With the Fed announcing its first interest rate hike in seven years and projecting more hikes in 2016, the price of business loans to invest in new factories should start to increase, which could lead to a decrease in manufacturing construction. The hope is that this will be more than offset by the economic boost produced by the higher rates.
Janet Yellen, head of the Federal Reserve, noted in a press conference that, though the economic recovery has come a long way, it is not yet complete and “things may be uneven across regions of the country and different industrial sectors.”
Manufacturing Challenges of 2015
The manufacturing sector has faced stronger headwinds than many others over the past several years. According to the Alliance for American Manufacturing (AAM), “The U.S. Department of Labor’s new jobs projections through 2024 scuttle the goal set by President Obama of creating 1 million new manufacturing jobs.”
Instead, AAM points out that the Bureau of Labor Statistics now forecasts a decline in U.S. manufacturing jobs of 0.7% each year for the next ten years, for a total of 790,000 manufacturing jobs lost by 2024.
The Financial Times reports that the manufacturing sector is struggling and may continue to do so through 2016. In a survey of companies such as industrial suppliers Grainger and Fastenal, and diesel engine maker Cummins, the paper reports manufacturers are facing a “tough industrial economy,” possibly even a recession.
This negative outlook is reinforced by the slight growth in manufacturing employment (0.09% from Sept. 2014 through Sept. 2015, according to BLS). The labor force participation rate continues to hover around a 30-year low, and quite a few workers remain jobless, in spite of an official employment rate of 5%.
According to Don Norman, of the Manufacturers Alliance for Productivity and Innovation (MAPI) Foundation, U.S. manufacturers have faced an uphill climb due to the strong dollar, which puts U.S. companies at a competitive disadvantage, along with uncertainty in China’s economy and the recent dramatic decrease in oil prices.
“Given these challenges, the fact that manufacturing production is up even mildly is a positive sign,” Norman said.
In MAPI’s recent report on the industrial outlook through 2018, manufacturing growth is forecast to increase from a disappointing 1.8% in 2015 to 2.6% in 2016, and up to 3.0% in 2017.
Manufacturing industry is going through an inventory adjustment that has reduced production to avoid the impact of falling prices. On the optimistic side these inventory swings are temporary, this swing has probably already behind us and has run its course. But it won’t be a straight forward path according to Dan Meckstroth, chief economist of the MAPI Foundation, according to Meckstroth, who says that manufacturing is “still in the recovery phase of the economic cycle.”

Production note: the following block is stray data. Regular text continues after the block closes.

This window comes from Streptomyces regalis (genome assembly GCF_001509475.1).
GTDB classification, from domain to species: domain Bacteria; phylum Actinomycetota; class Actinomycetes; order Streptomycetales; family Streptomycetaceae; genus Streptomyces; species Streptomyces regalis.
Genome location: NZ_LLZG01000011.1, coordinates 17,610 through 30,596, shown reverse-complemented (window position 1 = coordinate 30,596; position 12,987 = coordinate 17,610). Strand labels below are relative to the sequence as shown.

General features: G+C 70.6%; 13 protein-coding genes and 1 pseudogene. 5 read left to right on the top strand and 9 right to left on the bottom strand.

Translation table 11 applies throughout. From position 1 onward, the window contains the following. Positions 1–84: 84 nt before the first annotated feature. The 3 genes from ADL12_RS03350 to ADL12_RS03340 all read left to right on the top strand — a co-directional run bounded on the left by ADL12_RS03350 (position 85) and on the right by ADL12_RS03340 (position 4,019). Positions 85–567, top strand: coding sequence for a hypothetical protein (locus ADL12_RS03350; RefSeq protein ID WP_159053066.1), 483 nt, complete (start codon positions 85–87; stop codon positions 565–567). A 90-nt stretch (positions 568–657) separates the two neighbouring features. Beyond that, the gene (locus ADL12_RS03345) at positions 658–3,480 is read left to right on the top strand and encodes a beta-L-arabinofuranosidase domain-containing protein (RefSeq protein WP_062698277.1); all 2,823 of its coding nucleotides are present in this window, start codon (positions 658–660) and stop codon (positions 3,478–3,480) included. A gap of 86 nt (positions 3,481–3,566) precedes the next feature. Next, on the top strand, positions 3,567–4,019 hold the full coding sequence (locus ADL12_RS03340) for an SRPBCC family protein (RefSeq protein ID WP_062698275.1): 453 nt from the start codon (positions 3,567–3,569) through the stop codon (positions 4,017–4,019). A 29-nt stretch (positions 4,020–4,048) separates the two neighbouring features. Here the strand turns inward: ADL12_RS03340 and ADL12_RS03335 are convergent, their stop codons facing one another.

Specifically, MAPI forecasts total machinery production declining 1% in 2016, including agricultural, construction, and drilling equipment, as well as engines, turbines, and metalworking machinery. These industries will begin to recover with moderate growth rates in 2017 and beyond, the Foundation predicts.
Though MAPI does not specifically break out statistics on robotics and automation equipment, these would be included in several of the manufacturing categories covered by the report.
Robotics Growth in 2016 and Beyond
In contrast to the mediocre manufacturing outlook, the Robotics Industry Association (RIA) reports that the first nine months of 2015 saw record sales of robots in several industrial sectors, including semiconductors, life sciences, and automotive components. Through September, 6% more units were ordered compared with the same period in 2014, the previous record.
RIA estimates that 236,000 robots are in use in U.S. factories, second only to Japan.
“Demand for robots is at an all-time high, and companies of all sizes in all sectors of the economy are realizing the benefits of automation,” said Jeff Burnstein, President of RIA.
Industrial robots have been widely applied in a broad range of fields such as automated assembly production, packaging, welding and spray painting to increase productivity and lower labor rates. The use of advanced industrial robots will ensure new developments that will power productivity growth in many industries according to new research by The Boston Consulting Group (BCG).
In fact, a Dec. 2015 survey of 250 senior U.S.-based manufacturing executives by (BCG) points to advanced technologies like robotics and automation as contributing to an American manufacturing revival by helping to make it “more attractive than economies whose chief advantage is cheap labor.”
According to a BCG release, 56% of respondents said lower automation costs have improved the competitiveness of U.S.-made products compared with similar goods sourced from low-cost countries; 71% said advanced manufacturing technologies will improve the economics of local production; and 75% said they will invest in additional automation or advanced manufacturing technologies in the next five years.
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